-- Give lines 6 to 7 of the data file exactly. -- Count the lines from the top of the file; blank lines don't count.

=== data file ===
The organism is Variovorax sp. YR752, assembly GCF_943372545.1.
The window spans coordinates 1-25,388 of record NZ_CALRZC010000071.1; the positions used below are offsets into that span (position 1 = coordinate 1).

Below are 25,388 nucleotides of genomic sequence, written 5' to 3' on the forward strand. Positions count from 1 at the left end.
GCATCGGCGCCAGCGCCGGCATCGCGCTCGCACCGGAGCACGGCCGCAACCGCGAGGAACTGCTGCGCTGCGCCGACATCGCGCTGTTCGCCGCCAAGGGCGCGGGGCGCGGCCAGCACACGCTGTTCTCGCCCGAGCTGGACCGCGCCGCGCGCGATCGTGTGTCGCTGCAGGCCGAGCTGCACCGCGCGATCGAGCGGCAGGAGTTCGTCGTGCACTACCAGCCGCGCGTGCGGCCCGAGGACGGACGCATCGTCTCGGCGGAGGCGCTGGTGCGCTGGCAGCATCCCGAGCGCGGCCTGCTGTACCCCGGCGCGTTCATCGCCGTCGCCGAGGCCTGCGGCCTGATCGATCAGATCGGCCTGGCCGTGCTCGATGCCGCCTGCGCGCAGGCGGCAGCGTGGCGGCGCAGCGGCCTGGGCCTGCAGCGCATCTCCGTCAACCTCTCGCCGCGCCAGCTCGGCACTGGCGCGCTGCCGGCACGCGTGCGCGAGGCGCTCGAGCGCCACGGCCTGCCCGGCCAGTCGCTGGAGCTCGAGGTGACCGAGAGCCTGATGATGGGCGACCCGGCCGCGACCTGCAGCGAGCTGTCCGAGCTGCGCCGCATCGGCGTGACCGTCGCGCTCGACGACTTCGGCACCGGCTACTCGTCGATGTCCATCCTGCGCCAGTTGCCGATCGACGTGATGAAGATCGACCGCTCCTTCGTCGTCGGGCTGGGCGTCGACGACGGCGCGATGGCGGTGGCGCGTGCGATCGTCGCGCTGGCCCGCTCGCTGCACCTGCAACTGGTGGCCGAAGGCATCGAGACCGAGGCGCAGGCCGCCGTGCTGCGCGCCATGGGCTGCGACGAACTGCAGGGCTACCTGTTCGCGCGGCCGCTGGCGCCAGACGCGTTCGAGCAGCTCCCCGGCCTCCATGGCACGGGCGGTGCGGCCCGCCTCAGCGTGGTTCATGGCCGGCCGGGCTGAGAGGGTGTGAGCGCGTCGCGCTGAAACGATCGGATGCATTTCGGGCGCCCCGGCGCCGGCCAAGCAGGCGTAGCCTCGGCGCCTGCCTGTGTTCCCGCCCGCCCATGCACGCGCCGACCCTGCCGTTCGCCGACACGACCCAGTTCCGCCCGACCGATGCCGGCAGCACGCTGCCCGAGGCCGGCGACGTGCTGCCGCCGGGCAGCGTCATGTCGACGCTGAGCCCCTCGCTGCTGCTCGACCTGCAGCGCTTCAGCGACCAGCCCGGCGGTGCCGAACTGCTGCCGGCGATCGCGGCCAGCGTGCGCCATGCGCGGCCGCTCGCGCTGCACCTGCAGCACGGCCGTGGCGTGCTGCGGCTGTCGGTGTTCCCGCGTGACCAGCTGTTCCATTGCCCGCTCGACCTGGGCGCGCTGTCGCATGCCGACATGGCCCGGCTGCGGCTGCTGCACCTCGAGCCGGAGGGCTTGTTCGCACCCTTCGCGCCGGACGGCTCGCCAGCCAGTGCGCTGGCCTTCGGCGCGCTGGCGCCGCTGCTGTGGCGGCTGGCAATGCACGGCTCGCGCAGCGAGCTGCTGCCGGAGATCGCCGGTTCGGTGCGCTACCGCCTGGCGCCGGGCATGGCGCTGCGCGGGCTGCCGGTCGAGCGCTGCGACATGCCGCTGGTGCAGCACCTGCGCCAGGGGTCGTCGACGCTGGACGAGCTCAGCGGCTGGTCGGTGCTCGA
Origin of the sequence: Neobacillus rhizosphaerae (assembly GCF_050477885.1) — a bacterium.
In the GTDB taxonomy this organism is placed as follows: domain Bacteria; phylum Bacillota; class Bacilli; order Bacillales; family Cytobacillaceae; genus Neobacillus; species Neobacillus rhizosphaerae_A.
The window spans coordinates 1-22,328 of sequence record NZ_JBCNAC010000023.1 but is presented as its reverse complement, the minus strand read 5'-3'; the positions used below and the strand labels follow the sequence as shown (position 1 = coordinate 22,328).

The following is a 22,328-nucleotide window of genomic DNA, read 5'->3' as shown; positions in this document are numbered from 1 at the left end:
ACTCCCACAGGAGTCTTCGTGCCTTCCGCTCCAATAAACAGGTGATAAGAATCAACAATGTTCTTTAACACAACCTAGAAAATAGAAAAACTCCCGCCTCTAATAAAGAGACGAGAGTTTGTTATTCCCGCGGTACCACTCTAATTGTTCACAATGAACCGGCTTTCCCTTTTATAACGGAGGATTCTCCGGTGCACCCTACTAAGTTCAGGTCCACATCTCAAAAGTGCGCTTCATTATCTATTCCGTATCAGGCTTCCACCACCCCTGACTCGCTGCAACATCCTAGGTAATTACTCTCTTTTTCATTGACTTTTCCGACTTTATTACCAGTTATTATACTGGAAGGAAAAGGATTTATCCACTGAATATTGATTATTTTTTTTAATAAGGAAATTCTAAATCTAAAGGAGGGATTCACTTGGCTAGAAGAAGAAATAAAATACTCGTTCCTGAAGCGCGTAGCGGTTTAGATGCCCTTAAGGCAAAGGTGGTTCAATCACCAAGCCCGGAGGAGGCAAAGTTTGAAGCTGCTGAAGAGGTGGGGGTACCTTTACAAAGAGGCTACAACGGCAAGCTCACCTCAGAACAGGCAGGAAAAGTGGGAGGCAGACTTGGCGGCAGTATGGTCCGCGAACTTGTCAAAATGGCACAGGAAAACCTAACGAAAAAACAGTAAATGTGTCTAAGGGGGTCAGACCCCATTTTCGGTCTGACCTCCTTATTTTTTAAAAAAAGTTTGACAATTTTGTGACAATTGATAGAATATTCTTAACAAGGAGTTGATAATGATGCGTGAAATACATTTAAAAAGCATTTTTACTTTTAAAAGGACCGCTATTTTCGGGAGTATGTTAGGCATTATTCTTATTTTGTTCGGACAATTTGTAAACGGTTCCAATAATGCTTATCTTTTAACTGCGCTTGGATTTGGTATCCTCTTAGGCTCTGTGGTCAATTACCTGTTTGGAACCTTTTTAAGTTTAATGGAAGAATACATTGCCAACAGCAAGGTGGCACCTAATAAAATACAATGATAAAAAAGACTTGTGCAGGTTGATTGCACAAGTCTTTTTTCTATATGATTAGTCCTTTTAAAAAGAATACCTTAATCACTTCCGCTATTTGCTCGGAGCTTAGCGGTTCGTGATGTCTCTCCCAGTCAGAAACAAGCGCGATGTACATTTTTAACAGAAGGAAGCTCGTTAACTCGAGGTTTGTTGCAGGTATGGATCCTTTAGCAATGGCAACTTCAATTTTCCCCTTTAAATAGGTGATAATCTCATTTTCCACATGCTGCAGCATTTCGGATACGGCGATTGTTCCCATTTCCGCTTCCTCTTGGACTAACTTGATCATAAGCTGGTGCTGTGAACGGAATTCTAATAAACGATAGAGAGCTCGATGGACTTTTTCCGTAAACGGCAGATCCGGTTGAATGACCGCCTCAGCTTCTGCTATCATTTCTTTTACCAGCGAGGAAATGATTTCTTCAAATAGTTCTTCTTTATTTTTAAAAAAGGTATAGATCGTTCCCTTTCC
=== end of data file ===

In the GTDB taxonomy this organism is placed as follows: domain Bacteria; phylum Bacillota; class Bacilli; order Bacillales; family Cytobacillaceae; genus Neobacillus; species Neobacillus rhizosphaerae_A.
The window spans coordinates 1-22,328 of sequence record NZ_JBCNAC010000023.1 but is presented as its reverse complement, the minus strand read 5'-3'; the positions used below and the strand labels follow the sequence as shown (position 1 = coordinate 22,328).